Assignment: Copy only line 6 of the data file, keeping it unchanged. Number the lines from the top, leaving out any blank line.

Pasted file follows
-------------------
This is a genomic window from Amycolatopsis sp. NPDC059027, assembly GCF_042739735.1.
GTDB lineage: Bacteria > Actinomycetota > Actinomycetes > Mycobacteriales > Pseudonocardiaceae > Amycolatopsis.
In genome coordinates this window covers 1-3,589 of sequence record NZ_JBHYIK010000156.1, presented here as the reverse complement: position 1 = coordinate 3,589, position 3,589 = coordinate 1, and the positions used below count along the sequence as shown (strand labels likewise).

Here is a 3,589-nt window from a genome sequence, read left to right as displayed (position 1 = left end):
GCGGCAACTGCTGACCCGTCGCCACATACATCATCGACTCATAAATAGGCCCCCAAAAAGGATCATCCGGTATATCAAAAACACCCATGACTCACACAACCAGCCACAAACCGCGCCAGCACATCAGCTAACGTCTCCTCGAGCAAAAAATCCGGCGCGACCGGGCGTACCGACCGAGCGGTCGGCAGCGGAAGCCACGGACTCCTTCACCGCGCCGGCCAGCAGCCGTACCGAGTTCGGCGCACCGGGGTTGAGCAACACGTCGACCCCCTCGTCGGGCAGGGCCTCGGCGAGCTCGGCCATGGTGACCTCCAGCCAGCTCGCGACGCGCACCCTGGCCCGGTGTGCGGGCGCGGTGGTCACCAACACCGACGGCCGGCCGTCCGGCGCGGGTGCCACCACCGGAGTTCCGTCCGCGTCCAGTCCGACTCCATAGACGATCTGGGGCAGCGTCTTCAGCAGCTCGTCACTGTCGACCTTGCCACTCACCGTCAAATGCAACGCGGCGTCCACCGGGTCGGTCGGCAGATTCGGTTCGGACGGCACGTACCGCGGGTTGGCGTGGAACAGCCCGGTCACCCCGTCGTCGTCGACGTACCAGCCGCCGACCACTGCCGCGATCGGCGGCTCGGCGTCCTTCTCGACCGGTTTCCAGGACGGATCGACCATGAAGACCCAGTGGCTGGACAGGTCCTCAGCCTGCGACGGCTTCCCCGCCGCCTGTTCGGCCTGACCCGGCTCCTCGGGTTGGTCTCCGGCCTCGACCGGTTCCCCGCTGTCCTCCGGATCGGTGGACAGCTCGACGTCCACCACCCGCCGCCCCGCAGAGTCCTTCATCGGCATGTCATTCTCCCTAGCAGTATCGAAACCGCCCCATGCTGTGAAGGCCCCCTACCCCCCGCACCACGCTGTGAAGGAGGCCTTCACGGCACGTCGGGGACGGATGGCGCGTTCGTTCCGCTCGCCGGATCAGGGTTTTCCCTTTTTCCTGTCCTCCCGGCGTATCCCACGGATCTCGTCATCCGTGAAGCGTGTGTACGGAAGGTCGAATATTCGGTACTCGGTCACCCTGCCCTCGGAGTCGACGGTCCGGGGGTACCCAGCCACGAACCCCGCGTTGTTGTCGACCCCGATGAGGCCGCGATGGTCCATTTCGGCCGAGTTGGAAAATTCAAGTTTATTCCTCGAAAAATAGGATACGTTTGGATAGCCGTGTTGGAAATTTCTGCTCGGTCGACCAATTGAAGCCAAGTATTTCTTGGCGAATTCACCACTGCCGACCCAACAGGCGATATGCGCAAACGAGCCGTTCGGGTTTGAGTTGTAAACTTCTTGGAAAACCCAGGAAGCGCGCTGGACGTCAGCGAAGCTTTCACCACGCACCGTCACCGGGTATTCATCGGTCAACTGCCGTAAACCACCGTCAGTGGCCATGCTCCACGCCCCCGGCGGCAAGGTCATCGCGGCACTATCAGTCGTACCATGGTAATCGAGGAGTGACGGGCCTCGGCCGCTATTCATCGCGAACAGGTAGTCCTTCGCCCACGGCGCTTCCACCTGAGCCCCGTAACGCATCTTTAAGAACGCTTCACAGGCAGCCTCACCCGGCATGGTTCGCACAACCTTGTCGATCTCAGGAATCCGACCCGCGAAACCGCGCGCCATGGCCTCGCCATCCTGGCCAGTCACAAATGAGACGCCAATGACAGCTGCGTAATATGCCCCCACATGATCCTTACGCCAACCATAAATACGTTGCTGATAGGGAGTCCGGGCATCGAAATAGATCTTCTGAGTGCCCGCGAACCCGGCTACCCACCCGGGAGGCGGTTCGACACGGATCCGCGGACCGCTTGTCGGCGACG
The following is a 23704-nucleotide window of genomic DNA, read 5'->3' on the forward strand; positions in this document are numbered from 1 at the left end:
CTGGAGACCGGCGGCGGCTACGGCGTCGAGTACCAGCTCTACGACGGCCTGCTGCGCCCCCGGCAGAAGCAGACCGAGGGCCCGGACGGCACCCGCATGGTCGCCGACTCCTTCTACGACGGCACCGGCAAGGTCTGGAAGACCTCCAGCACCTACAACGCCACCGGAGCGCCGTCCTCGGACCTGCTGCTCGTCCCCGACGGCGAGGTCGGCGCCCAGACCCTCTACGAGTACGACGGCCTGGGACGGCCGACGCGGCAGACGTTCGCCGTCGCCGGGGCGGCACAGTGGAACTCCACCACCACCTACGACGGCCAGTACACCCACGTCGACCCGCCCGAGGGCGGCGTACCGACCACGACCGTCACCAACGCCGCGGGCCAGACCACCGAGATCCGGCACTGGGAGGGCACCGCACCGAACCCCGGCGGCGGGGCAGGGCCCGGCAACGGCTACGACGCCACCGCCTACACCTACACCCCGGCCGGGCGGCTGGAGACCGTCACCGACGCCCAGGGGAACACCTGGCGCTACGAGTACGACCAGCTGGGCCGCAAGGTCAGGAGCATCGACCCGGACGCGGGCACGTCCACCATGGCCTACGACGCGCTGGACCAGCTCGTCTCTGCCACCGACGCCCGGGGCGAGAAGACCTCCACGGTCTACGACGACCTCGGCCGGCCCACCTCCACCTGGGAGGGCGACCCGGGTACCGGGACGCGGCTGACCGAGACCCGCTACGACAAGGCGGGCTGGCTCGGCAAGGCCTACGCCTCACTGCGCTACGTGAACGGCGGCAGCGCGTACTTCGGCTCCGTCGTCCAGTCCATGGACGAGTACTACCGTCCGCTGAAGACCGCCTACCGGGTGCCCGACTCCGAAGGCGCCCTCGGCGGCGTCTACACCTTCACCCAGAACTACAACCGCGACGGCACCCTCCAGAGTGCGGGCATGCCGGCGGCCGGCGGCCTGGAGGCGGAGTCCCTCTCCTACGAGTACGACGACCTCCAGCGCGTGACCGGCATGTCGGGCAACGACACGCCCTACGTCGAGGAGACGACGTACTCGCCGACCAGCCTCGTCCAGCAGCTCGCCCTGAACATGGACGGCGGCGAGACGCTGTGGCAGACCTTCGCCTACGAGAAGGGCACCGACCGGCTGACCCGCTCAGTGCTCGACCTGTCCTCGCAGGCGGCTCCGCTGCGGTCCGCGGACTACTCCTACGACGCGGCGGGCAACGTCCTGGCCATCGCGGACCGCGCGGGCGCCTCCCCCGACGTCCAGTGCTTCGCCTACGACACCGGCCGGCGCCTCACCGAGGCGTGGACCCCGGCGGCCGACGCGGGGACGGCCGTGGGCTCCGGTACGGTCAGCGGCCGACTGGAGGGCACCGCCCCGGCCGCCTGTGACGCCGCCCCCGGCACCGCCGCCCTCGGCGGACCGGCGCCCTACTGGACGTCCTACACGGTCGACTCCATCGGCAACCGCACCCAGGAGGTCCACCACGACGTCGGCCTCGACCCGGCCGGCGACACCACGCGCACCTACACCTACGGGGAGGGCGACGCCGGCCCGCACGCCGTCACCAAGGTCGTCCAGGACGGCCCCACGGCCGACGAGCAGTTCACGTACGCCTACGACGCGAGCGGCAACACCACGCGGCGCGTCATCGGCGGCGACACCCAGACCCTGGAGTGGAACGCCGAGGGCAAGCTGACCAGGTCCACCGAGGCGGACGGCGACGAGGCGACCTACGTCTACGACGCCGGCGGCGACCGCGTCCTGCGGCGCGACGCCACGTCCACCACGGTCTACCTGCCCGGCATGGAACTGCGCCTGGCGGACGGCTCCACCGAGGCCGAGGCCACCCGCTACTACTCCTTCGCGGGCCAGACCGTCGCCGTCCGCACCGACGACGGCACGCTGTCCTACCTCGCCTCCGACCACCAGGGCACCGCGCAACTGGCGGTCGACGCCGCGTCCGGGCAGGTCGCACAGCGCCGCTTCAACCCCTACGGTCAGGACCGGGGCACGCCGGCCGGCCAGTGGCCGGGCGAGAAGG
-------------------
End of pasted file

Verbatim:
The following is a 23704-nucleotide window of genomic DNA, read 5'->3' on the forward strand; positions in this document are numbered from 1 at the left end: